Learn about old-guard senators defying changes in military sex affairs

Sect. 2 – Improved decisions to settle charges for certain UCMJ offenses with a maximum authorized sentence of imprisonment of more than one year

First, for the “improvement of determinations”

For charges under UCMJ Title 10, Chapter 47, a violation of paragraph (b) and not excluded under (c), secretaries of military departments shall provide for determinations:

  • Determinations under s. 830 of article 30 of the UCMJ on the preference of the charges
  • Determinations under s. 830 of article 30 of the UCMJ on the settlement of charges
  • Determinations under s. 834 of article 34 of the UCMJ on the referral of charges
  • homeland security

For charges under UCMJ Title 10, Chapter 47, an offense under subsection (b) and not excluded under (c) against a member of the Coast Guard, the Secretary of Homeland Security shall provide for the determinations :

  • Determinations under s. 830 of article 30 of the UCMJ on the preference of the charges
  • Determinations under s. 830 of article 30 of the UCMJ on the settlement of charges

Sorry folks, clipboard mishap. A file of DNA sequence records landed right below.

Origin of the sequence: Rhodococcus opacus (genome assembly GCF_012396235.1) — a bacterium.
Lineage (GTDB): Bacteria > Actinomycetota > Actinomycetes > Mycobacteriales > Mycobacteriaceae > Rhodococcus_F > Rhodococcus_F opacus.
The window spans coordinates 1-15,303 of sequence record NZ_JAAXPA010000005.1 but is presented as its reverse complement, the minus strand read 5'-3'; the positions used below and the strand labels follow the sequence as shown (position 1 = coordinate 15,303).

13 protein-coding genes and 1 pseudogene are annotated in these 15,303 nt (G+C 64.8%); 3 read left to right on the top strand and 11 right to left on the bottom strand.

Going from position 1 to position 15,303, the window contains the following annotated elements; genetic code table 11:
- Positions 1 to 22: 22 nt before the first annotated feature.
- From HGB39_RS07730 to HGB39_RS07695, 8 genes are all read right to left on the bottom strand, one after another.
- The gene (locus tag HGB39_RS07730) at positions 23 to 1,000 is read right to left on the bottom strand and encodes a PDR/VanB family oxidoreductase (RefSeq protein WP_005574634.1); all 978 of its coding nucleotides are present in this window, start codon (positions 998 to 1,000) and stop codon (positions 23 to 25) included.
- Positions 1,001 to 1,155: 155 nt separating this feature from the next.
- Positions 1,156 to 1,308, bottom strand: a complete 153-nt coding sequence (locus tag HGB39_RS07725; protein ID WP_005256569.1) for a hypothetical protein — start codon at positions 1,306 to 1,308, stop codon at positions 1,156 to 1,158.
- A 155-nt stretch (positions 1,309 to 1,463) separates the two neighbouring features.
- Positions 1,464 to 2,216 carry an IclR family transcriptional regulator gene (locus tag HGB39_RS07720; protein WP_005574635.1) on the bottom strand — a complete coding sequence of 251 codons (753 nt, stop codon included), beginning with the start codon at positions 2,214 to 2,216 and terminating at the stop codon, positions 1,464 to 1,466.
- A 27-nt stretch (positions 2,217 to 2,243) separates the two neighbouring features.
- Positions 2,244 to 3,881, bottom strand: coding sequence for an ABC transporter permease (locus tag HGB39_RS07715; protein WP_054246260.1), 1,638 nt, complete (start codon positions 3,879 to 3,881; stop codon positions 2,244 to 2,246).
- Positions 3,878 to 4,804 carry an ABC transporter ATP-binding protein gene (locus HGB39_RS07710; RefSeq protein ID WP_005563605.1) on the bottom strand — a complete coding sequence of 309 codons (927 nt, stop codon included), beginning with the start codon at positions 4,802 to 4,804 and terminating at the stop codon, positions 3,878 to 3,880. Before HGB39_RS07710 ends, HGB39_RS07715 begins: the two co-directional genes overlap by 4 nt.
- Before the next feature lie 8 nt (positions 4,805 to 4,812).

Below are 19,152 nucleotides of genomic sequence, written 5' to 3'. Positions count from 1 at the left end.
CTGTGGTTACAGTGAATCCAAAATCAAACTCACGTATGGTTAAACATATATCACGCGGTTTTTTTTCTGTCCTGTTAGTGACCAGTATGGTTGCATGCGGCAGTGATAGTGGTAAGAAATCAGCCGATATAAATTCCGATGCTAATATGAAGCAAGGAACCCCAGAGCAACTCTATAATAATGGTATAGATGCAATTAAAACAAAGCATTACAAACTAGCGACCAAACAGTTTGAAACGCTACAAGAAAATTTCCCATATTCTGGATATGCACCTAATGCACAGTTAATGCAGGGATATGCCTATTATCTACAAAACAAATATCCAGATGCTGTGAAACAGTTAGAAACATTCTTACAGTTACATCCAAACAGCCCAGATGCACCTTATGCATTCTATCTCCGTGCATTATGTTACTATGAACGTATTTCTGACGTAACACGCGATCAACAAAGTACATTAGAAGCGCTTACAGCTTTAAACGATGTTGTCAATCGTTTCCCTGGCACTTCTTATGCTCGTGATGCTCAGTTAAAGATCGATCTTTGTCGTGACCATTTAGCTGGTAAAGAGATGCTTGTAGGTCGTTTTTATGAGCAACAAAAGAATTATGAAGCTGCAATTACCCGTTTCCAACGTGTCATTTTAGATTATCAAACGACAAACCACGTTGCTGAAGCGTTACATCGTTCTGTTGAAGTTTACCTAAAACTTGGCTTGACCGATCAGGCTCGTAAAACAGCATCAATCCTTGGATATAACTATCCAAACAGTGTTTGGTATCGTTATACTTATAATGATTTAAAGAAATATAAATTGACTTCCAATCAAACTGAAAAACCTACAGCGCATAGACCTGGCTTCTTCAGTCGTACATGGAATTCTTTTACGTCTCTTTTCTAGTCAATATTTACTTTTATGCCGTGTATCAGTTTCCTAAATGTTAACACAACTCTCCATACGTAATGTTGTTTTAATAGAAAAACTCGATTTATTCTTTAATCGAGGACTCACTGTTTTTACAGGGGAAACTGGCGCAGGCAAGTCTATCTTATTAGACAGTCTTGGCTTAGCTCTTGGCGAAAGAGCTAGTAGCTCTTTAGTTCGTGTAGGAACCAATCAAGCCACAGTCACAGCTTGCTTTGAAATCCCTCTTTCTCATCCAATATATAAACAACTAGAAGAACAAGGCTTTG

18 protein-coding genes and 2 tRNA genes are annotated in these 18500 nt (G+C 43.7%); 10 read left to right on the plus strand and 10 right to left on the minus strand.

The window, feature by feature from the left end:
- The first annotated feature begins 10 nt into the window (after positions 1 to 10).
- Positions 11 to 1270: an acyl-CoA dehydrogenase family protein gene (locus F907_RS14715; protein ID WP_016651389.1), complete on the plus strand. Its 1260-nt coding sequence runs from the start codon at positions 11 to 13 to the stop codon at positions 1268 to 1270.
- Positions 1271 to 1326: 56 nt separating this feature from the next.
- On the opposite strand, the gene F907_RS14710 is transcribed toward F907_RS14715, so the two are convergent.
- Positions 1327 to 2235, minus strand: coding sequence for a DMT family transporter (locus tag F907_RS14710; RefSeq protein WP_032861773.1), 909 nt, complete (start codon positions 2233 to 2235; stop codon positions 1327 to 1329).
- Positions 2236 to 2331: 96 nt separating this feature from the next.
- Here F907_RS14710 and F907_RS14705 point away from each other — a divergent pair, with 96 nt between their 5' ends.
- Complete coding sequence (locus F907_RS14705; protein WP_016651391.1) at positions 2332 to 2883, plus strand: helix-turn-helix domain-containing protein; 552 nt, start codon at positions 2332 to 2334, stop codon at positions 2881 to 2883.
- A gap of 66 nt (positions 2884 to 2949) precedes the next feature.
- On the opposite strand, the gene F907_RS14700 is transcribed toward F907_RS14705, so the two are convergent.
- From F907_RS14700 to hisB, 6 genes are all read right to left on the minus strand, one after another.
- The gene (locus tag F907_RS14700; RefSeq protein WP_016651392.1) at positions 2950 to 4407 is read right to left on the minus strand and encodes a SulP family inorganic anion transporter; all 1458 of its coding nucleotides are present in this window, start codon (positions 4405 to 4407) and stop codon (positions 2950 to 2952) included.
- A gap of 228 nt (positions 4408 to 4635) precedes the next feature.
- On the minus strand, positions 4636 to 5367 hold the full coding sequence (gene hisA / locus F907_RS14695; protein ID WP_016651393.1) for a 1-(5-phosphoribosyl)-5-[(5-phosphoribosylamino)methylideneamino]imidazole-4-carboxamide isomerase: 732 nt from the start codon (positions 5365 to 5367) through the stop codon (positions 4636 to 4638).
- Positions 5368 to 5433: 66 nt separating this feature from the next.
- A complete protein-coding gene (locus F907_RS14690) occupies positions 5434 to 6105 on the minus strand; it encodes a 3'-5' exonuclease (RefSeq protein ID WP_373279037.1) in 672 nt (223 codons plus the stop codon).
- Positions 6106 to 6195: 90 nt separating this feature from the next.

• Determinations under s. 834 of article 34 of the UCMJ on the referral of charges

Then, for the “covered offences”

Any specified act is an offence:

  • Violations of Sections 893a, 917a, 918, 919, 919a, 919b, 920, 920a, 920b, 920c, 921, 921a, 921b, 922, 924, 924a, 924b, 925, 926, 927, 928(b) and (c ), 928a, 928b, 930, 931, 931a, 931b, 931c, 931d, 931e, 931f, 931g and 932 (items 93a, 117a, 118, 119, 119a, 119b, 120, 120a, 120b, 12b, 1.0 120 chapter 47 of title 10 of the UCMJ.
    • In which the maximum penalty permitted under the chapter includes imprisonment for more than one year.
  • Child pornography, negligent homicide, indecent behavior, indecent language communicated to any child under 16, pimping and prostitution
    • As punishable under the general punitive of article 934 of the UCMJ.
  • Conspiracy to commit an offense at the first point
    • As punishable under UCMJ Title 10, Section 881.
  • Incitement to commit an offense at the first point
    • As punishable under UCMJ Title 10, Section 882.
  • Attempt to commit an offense at the first point
    • As punishable under Section 880 of Title 10 UCMJ.

For “excluded offences”